Maybe it is because I am a Texan, but I have never had a problem with the death penalty. I have never shed a tear when a murderer-rapist was put to death. I have been known to stifle a cheer when I hear that someone who killed a convenience store clerk during a robbery has been shot and killed by police.The idea seems so perfect: If you take someone’s life, yours will be taken as punishment. It speaks to that basic need for justice that is hammered into the mind of all children when they are forced to give their friends equal time to play with a toy.
If you are going to exact vengeance, however, there is a proper way of doing it.
Few modern Americans would want to send in mobs of private citizens to hunt down criminals. It would not be safe for the people in the city, and we have grown beyond that – supposedly – and understand the importance of a fair trial.
This bit of common sense has caused the creation of long, expensive appellate processes before a person can be executed. We are overly cautious when it comes to fair trials and humane prisoner treatment. That is why we are concerned with the idea that a person could feel pain when they are given a lethal injection – as ridiculous as it sounds.
The contention of many who oppose lethal injection: It amounts to cruel and unusual punishment.
Well, our history shows taking a life is not always cruel.
Cruelty implies malice. It is hard to claim the state is showing malice if it worries about a person feeling pain mere seconds before inducing a fatal heart attack.
Lethal injection, however, is most certainly unusual. “Unusual” means that it is not common practice and, historically speaking, we would be more in line with Western tradition if we used a guillotine or burned people at the stake on the steps of the Capitol and broadcast it on national television during the Super Bowl halftime.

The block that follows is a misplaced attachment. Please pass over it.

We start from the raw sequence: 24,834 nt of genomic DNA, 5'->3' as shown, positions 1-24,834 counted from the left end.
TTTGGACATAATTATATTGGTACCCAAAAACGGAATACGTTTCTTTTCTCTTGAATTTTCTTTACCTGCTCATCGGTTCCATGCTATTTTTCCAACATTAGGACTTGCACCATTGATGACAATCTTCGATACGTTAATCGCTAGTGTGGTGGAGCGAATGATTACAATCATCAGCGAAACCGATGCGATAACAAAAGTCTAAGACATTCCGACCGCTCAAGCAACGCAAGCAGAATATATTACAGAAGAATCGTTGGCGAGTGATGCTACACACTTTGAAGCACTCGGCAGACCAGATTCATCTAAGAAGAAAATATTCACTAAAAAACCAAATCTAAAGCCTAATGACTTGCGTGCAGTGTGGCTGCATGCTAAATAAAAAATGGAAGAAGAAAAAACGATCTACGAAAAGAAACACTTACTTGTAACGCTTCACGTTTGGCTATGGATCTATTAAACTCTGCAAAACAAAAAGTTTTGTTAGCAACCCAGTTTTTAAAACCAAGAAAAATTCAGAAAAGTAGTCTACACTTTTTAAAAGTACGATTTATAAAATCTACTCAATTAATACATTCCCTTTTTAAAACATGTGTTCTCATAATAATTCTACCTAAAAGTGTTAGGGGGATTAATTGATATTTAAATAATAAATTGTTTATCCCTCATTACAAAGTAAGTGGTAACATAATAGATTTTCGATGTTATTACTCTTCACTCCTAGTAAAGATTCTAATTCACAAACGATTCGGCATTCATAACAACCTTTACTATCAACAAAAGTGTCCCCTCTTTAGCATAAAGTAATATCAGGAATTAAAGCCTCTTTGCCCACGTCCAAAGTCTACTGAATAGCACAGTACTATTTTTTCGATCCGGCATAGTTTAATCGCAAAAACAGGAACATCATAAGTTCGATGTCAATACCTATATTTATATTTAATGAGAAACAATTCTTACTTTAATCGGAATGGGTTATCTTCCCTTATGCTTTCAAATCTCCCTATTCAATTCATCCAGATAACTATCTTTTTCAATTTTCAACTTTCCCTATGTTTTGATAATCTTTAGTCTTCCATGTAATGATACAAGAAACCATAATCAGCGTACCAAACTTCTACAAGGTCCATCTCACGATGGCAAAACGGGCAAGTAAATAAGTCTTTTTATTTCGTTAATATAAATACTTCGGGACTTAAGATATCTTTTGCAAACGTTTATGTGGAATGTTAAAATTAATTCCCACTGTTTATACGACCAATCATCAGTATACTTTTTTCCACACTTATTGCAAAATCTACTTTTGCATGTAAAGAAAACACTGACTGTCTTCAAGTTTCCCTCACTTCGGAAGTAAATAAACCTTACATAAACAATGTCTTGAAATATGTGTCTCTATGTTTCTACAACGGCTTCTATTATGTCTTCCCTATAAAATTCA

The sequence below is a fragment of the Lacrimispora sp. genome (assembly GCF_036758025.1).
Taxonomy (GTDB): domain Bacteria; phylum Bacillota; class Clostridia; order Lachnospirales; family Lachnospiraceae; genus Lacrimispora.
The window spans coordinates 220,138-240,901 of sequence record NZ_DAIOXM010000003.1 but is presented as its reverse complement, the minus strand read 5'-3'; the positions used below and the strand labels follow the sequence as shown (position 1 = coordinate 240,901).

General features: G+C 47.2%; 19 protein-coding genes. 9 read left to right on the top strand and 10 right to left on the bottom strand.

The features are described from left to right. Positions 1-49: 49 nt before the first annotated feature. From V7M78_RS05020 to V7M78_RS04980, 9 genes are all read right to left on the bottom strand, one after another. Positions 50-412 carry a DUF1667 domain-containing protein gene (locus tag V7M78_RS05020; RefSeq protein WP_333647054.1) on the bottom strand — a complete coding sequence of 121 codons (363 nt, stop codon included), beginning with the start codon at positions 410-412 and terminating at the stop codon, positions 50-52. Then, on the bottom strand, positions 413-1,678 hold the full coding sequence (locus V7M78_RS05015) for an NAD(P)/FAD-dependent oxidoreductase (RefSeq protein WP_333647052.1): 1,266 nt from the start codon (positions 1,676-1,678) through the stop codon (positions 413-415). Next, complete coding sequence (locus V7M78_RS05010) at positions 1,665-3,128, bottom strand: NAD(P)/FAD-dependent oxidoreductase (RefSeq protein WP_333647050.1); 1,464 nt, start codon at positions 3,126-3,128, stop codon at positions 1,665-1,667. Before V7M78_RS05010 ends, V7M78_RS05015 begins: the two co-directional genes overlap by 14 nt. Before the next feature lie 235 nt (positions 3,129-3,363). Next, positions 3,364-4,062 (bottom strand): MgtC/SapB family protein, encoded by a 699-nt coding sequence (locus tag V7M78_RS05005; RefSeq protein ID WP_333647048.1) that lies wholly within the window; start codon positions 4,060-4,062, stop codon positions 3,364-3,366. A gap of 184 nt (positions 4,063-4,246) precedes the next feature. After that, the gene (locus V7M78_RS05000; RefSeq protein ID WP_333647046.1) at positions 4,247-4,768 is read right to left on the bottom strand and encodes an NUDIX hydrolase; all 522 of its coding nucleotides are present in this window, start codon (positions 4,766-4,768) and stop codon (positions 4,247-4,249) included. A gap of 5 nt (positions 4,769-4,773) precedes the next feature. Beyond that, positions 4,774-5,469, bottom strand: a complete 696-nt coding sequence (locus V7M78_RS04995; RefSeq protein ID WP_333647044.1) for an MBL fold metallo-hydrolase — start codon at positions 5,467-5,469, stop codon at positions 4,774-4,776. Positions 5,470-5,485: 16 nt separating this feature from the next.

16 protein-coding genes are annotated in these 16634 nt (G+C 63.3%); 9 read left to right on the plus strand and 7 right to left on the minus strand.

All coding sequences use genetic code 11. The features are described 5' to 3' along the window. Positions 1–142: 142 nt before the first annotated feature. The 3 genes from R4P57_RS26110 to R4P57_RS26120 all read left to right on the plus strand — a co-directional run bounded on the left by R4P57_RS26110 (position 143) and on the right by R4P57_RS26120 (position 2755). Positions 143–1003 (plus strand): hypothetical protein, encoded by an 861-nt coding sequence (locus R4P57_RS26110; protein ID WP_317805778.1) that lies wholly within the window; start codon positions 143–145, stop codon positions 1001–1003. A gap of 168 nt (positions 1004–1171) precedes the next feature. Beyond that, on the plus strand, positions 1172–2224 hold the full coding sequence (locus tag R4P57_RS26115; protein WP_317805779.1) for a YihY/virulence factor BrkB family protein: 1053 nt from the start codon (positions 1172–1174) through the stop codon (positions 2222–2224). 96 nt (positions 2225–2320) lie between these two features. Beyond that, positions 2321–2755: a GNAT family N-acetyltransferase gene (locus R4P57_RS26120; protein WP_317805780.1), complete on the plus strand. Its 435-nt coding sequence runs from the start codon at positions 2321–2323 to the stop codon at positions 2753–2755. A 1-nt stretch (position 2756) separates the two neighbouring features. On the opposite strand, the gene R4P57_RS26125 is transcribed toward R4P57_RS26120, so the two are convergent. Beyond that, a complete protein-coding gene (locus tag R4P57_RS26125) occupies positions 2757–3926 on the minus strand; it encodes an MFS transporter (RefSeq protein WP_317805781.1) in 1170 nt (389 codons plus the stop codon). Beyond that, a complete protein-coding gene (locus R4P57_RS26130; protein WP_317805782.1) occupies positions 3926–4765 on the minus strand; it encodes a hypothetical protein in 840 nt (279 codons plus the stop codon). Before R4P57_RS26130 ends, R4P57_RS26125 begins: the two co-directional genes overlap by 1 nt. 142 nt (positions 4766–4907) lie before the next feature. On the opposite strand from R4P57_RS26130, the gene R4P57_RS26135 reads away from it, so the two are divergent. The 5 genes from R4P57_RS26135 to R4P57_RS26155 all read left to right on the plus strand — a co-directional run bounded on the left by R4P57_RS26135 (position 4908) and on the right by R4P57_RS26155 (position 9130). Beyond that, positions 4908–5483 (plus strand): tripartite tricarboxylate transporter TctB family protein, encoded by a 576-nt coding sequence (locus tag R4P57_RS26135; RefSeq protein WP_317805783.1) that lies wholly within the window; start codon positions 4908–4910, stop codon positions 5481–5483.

Public execution is far more likely to have the deterrent effect we always hear about. It is a rather vacuous claim to say that criminals are deterred from a murder when faced with the possibility of being sentenced to death and spending 20 years appealing the ruling only to be executed in a humane, painless way, where the general public cannot see what happens – most notably, away from the prying eyes of those who may actually commit a similar crime.
And as long as we are talking about similar crimes, what constitutes a death penalty-worthy offense?
In some cases, shooting a convenience store clerk after he hands over the money in the register is enough to put you under the needle. In other cases, you could feasibly hog-tie a naked woman in her own home and then kill her, but just get life in prison as long as you didn’t rape her at some point during the act.
At what point on the continuum between shooting someone for sleeping with your spouse and chopping 20 or 30 people into pieces does the death penalty become warranted?
Where is the legal consistency demanded by the concept of deciding cases based on precedent?
It is not really the place of the state to decide whether an individual lives or dies. The state kills to protect the security of its own people from an imminent threat. It is quite another thing for it to decide to kill one of its own citizens who has been contained in a cell – an imminent threat to virtually no one.
Our system is not perfect. We do not always decide cases correctly. Sometimes killers go free, and that is lamentable. Sometimes we convict the innocent who were in the wrong place at the wrong time, and that is horrific. There can be no justice if we kill the innocent along with the guilty, especially for the sole purpose of satisfying a primal blood lust.
With all of the inconsistency and flaws in our system of capital punishment, perhaps the only just thing to do is to use the same rationality that stops us from sending out the lynch mob and quit using the death penalty.
I know it is blasphemous to say in Texas, but maybe, at least this time, California got it right.
Managing editor Brian Chatman is a senior news-editorial journalism major from Fort Worth.